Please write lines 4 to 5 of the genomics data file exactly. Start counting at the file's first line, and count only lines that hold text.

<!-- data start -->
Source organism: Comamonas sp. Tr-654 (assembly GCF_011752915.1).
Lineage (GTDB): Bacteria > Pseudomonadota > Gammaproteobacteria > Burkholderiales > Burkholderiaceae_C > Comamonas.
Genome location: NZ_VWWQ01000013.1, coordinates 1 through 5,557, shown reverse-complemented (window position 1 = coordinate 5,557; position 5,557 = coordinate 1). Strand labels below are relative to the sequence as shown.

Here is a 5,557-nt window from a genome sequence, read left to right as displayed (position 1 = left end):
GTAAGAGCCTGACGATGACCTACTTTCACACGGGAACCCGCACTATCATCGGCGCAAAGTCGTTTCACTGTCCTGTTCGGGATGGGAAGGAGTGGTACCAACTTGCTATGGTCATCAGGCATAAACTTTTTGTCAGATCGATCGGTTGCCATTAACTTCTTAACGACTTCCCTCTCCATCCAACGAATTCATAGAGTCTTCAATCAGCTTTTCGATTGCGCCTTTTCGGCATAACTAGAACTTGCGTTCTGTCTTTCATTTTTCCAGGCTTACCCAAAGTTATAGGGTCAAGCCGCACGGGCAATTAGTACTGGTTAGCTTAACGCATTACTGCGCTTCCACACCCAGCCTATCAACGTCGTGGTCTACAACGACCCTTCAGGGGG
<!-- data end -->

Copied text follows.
Here is a 5,557-nt window from a genome sequence, read left to right as displayed (position 1 = left end):
GTAAGAGCCTGACGATGACCTACTTTCACACGGGAACCCGCACTATCATCGGCGCAAAGTCGTTTCACTGTCCTGTTCGGGATGGGAAGGAGTGGTACCAACTTGCTATGGTCATCAGGCATAAACTTTTTGTCAGATCGATCGGTTGCCATTAACTTCTTAACGACTTCCCTCTCCATCCAACGAATTCATAGAGTCTTCAATCAGCTTTTCGATTGCGCCTTTTCGGCATAACTAGAACTTGCGTTCTGTCTTTCATTTTTCCAGGCTTACCCAAAGTTATAGGGTCAAGCCGCACGGGCAATTAGTACTGGTTAGCTTAACGCATTACTGCGCTTCCACACCCAGCCTATCAACGTCGTGGTCTACAACGACCCTTCAGGGGG